Infrastructure financing in Southeast Asia (SEA) is primarily done through budgetary support and multilateral aid. Countries, in order to support greater infrastructure development, have been boosting their infrastructure budgets. However, infrastructure development has still remained sluggish due to the financial incapacity of governments to fund projects consistently. To add to this, private participation is also not up to the mark, especially among the developing countries. While countries like Indonesia, the Philippines, Thailand, Vietnam and Malaysia have been active in the public-private partnership (PPP) space, their spending on PPP as a part of gross domestic product has been low. Besides, most private funds are tied up for energy projects while sectors like water supply and sanitation, and municipal solid waste lag behind. Further, countries like Cambodia, Laos and Myanmar do not have a strong regulatory framework for PPPs, impeding the uptake of PPP projects.
According to the World Bank’s Public-Private Investment database, a total of 171 projects (including concluded, active and distressed projects) have achieved financial closure in the period 2014-19 (till May 2019). Together, these projects entail an investment of about $74.99 billion. During this period, there have been peaks and troughs in private investment in ASEAN with the maximum investment of about $24.98 billion having been tied up in 2017 for the execution of about 39 projects. Thereafter in 2018, it declined significantly by about 46 per cent, attracting about $13.54 billion for 40 projects. Thereafter in 2019, funds worth $3.22 billion for executing 14 projects have been tied up till May 2019.
Energy generation has attracted the maximum attention in SEA countries with about 65 per cent of projects attracting the maximum private investments of $54.06 billion during 2014-19 (till May). Airport development has the lowest share of projects as only 2 per cent projects (of 171) (worth $2.14 billion) have achieved financial closure. This is followed by 11 per cent of projects in the waste disposal segment and 8 per cent in roads, with the rest of the sectors attracting the remaining investments.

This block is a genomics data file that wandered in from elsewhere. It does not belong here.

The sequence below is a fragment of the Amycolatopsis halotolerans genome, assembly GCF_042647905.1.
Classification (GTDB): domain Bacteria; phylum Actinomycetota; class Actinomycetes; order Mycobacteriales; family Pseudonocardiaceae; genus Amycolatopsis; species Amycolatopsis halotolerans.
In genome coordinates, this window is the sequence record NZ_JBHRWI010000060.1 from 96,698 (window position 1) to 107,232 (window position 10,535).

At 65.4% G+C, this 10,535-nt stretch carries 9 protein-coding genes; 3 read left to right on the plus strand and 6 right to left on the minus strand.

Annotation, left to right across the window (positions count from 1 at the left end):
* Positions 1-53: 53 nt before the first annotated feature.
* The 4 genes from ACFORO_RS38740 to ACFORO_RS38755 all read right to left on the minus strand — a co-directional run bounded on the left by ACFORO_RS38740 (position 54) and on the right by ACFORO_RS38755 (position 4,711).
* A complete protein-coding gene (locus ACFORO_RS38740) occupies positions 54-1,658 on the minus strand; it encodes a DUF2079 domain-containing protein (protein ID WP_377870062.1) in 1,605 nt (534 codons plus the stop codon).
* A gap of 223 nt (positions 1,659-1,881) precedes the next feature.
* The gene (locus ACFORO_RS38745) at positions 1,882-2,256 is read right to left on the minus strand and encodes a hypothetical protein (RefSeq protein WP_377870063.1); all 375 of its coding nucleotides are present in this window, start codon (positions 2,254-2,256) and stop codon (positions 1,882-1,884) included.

Railway infrastructure attracted investments worth $8.17 billion, $0.77 billion was tied up for information and communication technology, $0.88 billion for ports, and the remaining $1.33 billion for treatment plants and water utilities.
Overall, Indonesia has taken the lead among other countries by securing the maximum private investment. Funds amounting to $28.41 billion were tied up for executing 38 projects during the period 2014-19 (till May). It is followed by the Philippines and Thailand, which have garnered funds to the tune of $16.26 billion (for 37 projects) and $13.18 billion (for 37 projects) respectively. Laos PDR and Malaysia also managed to tie up funds worth $3.26 billion and $2.6 billion respectively from the private sector. Other countries like Myanmar and Cambodia have the least amounts of investment sourced from private players.
Indonesia: PPP implementation in Indonesia, in the last five years, has been the highest. However, it has enjoyed varying degrees of success across sectors. While the electricity subsector grabbed the major share of investments ($21.27 billion), projects in water supply failed to generate significant interest as only about $82 million worth of funds have been tied up. There has been considerable interest in roads and railway projects. In contrast, infrastructure assets such as airports and deep-sea ports are still fully funded either by the government budget or state-owned enterprises (SOEs).